Tunis Fesival, Sacre Du Printemps by ChatHa Company. Photo Credit: © Blandine Soulage
Articles, Essays, Volume 4

A Counterpoint Reading of the Moussem Cities@Tunis Festival

A Counterpoint Reading of the
Moussem Cities@Tunis Festival
By Joachim Ben Yakoub & Fida Hammami 
Arab Stages, Volume 2, Number 2 (Spring 2016)
©2016 by Martin E. Segal Theatre Center Publication

The censorship and strict regulation of the public sphere during autocratic times in Tunisia took their toll on artistic freedoms as they anesthetized most of cultural life. The revolutionary movement however marked the beginning of the 21st century in a hopeful way. Five years later, the Nomadic Art Center, Moussem, invited five young Tunisian directors to show their work on the stages of BOZAR and the  “Maison des Cultures” in Brussels.   The festival explored how artists look back on this period and tackled the question how artists can contribute to the construction of a new social conscience on the ruins of an autocratic regime.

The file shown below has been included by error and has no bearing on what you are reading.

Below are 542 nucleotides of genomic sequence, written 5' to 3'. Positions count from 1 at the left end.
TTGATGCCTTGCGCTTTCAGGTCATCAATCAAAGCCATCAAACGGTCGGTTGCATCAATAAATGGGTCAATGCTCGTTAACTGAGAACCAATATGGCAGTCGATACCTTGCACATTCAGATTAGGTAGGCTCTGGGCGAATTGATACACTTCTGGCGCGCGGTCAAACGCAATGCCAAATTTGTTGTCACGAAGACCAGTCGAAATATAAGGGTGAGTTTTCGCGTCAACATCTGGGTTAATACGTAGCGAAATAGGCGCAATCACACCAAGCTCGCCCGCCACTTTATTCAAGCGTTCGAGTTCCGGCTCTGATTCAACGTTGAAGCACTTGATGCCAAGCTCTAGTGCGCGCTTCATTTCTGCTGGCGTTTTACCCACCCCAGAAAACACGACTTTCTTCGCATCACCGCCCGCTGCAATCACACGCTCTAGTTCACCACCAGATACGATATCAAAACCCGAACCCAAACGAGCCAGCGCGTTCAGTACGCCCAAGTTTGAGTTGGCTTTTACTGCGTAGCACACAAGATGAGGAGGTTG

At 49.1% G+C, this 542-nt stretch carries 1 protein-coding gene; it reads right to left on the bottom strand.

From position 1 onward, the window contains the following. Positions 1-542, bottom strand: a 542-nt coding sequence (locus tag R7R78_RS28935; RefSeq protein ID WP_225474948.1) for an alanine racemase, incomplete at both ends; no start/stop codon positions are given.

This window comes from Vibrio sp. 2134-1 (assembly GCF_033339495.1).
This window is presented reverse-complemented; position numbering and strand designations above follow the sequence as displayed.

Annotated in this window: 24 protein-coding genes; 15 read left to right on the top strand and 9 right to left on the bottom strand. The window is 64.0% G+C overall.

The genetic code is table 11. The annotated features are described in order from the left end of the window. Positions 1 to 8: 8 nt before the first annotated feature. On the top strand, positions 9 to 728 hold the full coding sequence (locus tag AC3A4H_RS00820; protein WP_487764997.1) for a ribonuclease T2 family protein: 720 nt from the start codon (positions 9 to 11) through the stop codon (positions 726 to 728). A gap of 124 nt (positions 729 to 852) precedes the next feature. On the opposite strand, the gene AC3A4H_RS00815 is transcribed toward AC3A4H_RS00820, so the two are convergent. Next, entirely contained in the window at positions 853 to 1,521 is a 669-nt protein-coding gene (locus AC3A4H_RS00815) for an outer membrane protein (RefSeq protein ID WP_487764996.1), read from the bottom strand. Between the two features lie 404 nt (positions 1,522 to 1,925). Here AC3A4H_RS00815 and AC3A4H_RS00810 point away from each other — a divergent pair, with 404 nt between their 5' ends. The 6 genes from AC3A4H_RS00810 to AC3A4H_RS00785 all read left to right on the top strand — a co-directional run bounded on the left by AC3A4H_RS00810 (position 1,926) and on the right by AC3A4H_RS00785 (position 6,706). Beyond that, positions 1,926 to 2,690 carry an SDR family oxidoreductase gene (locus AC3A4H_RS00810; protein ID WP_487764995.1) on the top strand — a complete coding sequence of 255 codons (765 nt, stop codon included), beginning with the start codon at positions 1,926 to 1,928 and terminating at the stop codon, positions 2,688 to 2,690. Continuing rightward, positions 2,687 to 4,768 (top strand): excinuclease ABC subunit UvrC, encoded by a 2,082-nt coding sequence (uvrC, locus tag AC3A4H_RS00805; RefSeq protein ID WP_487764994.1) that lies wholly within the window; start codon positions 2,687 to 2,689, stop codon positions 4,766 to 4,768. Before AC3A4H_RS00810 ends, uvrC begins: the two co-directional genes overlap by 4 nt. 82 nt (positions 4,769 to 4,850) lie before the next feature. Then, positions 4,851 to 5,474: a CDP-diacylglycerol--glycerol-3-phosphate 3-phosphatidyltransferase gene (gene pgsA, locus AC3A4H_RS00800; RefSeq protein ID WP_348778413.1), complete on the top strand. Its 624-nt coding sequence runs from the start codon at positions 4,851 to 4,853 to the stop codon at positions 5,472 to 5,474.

“Moussem Cities @ Tunis” brought a fine selection of performances alternating revolutionary reflections and everyday disillusionment. Remarkably, many directors engaged with the revolutionary moment through canonical adaptations. This reflex surely is no exception in the present performing art scène, but wasn’t the “Arab Spring” supposed to herald the end of post-colonialism? Didn’t these historical upheavals pave the way for a fundamental restructuring of society, far removed from historical colonial and persistent postcolonial power structures and archaic oppositions such as “The West & The Rest?”  In his study Orientalism (1978), Edward Said warns not to underestimate the consequences of a widespread internalization and reproduction of the dominating Western cultural discourses embedded in the canon. Can one thus construct a new consciousness, as proposed by the festival, by referring time and again to a normative body of work and normative concepts without reproducing the entrenched historical power relations?

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